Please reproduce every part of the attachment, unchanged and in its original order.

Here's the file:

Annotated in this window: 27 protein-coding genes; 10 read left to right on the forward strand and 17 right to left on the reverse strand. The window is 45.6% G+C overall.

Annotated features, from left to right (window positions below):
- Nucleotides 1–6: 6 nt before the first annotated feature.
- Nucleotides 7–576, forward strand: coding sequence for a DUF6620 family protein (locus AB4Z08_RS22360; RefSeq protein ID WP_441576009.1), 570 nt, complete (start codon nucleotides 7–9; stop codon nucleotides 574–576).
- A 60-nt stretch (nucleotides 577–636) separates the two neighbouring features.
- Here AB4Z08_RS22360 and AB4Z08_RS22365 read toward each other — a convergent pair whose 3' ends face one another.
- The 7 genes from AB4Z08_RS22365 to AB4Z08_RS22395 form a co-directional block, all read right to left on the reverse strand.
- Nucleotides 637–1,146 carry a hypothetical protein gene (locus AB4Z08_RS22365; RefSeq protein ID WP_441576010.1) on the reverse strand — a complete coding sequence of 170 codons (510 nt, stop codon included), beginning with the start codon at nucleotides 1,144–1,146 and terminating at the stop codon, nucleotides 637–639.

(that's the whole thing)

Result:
Annotated in this window: 27 protein-coding genes; 10 read left to right on the forward strand and 17 right to left on the reverse strand. The window is 45.6% G+C overall.

Annotated features, from left to right (window positions below):
- Nucleotides 1–6: 6 nt before the first annotated feature.
- Nucleotides 7–576, forward strand: coding sequence for a DUF6620 family protein (locus AB4Z08_RS22360; RefSeq protein ID WP_441576009.1), 570 nt, complete (start codon nucleotides 7–9; stop codon nucleotides 574–576).
- A 60-nt stretch (nucleotides 577–636) separates the two neighbouring features.
- Here AB4Z08_RS22360 and AB4Z08_RS22365 read toward each other — a convergent pair whose 3' ends face one another.
- The 7 genes from AB4Z08_RS22365 to AB4Z08_RS22395 form a co-directional block, all read right to left on the reverse strand.
- Nucleotides 637–1,146 carry a hypothetical protein gene (locus AB4Z08_RS22365; RefSeq protein ID WP_441576010.1) on the reverse strand — a complete coding sequence of 170 codons (510 nt, stop codon included), beginning with the start codon at nucleotides 1,144–1,146 and terminating at the stop codon, nucleotides 637–639.